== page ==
Is your air conditioning unit making ominous noises? Are you concerned that it may not make it through the next summer?
Residents of Frisco, Texas are likely facing temperatures this February that require turning the heat off for this first time this season and switching the air conditioner on. This may be the first time in months air conditioning is necessary and sometimes a unit that has sat idle for the winter can have issues the first time it’s turned on.
There are warning signs a homeowner should look for when it comes to the efficiency of their air conditioning unit. Air conditioners don’t last forever.
n fact, most units have about a 12-15 year life span.
And unfortunately, it’s often when you need it the most that it can begin to give you problems.
When you first turn it on you need to ask yourself the following questions:
- Will the unit turn on?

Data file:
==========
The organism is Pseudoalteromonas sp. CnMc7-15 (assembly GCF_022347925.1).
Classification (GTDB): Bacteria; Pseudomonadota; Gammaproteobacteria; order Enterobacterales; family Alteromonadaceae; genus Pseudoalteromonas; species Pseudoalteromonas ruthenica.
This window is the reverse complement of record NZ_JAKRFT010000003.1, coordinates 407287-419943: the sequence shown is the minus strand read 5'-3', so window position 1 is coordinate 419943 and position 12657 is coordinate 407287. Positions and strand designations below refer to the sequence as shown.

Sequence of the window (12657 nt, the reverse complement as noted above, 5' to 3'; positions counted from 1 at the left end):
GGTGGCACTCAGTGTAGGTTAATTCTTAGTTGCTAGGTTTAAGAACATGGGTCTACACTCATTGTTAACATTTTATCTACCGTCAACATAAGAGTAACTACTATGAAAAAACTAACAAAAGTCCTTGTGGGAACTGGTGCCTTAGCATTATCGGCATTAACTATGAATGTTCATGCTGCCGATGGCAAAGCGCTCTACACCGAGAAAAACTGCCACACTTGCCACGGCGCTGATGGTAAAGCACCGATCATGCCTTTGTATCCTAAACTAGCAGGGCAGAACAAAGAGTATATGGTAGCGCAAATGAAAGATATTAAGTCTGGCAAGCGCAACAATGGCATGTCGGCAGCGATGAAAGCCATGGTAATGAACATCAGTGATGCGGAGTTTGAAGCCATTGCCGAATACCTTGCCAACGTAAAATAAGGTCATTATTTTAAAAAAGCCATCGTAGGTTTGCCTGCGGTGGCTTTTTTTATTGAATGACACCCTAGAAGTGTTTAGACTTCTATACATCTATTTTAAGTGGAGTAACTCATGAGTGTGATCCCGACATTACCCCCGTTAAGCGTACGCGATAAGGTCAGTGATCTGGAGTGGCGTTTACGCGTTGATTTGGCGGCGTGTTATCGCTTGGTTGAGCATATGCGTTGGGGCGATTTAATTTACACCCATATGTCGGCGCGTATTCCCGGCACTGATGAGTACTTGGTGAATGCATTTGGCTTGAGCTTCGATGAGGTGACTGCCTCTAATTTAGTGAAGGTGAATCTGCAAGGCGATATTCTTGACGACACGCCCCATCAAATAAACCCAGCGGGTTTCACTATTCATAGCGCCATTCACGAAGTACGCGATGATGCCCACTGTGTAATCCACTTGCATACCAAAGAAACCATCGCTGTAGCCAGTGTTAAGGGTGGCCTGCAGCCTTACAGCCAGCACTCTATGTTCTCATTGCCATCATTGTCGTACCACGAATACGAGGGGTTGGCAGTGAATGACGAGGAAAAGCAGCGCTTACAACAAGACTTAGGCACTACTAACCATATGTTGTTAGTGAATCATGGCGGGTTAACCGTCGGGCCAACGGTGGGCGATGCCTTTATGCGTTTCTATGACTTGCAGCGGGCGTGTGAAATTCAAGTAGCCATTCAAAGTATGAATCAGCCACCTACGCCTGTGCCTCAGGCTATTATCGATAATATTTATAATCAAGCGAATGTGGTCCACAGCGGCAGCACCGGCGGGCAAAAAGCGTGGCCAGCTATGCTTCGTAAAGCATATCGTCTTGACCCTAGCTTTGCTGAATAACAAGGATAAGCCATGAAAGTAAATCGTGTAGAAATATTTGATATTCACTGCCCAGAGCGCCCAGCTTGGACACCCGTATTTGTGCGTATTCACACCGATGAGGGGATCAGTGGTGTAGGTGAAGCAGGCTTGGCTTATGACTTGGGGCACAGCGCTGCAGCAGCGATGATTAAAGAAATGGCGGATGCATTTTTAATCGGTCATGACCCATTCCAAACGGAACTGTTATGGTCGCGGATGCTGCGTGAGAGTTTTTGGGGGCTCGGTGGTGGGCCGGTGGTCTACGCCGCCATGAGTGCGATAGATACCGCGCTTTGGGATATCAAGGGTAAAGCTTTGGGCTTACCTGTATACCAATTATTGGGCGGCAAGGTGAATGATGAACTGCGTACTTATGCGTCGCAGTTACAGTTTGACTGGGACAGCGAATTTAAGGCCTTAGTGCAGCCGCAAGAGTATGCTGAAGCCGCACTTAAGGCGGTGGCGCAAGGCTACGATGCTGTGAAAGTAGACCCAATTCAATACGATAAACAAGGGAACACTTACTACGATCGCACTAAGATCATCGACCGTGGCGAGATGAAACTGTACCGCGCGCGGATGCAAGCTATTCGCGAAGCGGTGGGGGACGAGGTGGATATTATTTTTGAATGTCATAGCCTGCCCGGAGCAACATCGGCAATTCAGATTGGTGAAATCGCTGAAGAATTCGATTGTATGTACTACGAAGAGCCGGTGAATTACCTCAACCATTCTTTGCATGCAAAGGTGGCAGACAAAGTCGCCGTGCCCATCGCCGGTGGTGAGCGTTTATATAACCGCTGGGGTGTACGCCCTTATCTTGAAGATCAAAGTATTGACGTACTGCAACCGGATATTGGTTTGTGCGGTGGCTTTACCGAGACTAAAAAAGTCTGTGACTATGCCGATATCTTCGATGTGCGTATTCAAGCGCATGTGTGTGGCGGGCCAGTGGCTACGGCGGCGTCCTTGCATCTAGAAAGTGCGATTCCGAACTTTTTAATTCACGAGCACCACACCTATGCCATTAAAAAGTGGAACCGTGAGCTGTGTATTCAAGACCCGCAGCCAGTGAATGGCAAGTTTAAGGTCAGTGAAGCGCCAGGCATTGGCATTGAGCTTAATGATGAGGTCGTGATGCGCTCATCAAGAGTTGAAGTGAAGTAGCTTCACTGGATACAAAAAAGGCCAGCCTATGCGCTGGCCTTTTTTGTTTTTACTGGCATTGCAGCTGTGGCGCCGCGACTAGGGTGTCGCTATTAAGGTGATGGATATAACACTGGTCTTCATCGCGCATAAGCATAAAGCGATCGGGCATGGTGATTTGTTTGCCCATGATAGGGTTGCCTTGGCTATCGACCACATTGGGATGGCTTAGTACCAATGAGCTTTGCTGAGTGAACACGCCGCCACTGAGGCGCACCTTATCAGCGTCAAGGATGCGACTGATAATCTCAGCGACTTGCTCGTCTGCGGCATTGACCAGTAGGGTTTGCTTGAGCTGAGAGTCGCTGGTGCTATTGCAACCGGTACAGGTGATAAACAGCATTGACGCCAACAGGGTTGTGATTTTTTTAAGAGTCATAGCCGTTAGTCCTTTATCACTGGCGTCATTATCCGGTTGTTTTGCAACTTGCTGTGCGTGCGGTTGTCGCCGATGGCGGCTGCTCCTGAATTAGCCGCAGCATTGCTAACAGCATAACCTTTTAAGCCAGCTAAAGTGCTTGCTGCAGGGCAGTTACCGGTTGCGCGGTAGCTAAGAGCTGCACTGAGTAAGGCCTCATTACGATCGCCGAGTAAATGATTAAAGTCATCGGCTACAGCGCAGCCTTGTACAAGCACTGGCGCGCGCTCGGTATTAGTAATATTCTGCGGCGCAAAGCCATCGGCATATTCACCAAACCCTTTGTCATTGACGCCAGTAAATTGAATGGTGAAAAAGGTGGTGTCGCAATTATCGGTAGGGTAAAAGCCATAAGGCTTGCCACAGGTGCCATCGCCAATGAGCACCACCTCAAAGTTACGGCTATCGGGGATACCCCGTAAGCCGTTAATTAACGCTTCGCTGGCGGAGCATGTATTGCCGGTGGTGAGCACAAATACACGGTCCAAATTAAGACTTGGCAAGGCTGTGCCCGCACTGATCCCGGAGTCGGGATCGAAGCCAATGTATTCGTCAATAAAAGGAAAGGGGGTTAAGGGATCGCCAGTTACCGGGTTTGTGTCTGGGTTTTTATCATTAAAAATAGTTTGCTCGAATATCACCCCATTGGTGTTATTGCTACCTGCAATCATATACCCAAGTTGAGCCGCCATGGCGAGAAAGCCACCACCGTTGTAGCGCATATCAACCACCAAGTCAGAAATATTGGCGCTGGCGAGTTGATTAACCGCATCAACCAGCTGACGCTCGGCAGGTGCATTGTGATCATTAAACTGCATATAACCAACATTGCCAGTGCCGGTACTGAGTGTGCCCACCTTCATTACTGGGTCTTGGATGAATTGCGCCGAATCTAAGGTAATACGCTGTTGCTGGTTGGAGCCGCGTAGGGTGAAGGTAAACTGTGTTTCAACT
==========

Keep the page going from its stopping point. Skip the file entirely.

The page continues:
- Am I comfortable with the temperature in my home?
- Is the unit leaking?
- Is my utility bill higher than normal?
- Is my air conditioning unit making abnormal noises or is it louder than it used to be?
- Is the air as cold as it was last summer?
If the air isn’t as cold or you’re not as comfortable with the temperature in your home, it’s possible the refrigerant lines aren’t insulated. The unit outside probably has two copper refrigerant lines, which should be covered with insulating sleeves. Make sure they are covered. Also, the system may need its refrigerant re-charged.
When in use the system generates moisture. That water collects in a pan and flows out a line either into a floor drain or condensate sump basin. An accumulation of water can signal a blockage or disconnection of the tube. If the unit is leaking, inspect the tube for clogs or other obstructions.
If your utility bill is higher than normal, it could mean a dirty filter. The most likely culprit is a choked condensing coil. An outdoor unit has cooling fins that can accumulate dust and debris. A tune-up will likely fix the problem.
If your unit is making odd sounds it could be sign that it has a loose screw, a bent fan blade or an issue with the motor. A service call or tune-up should fix the problem.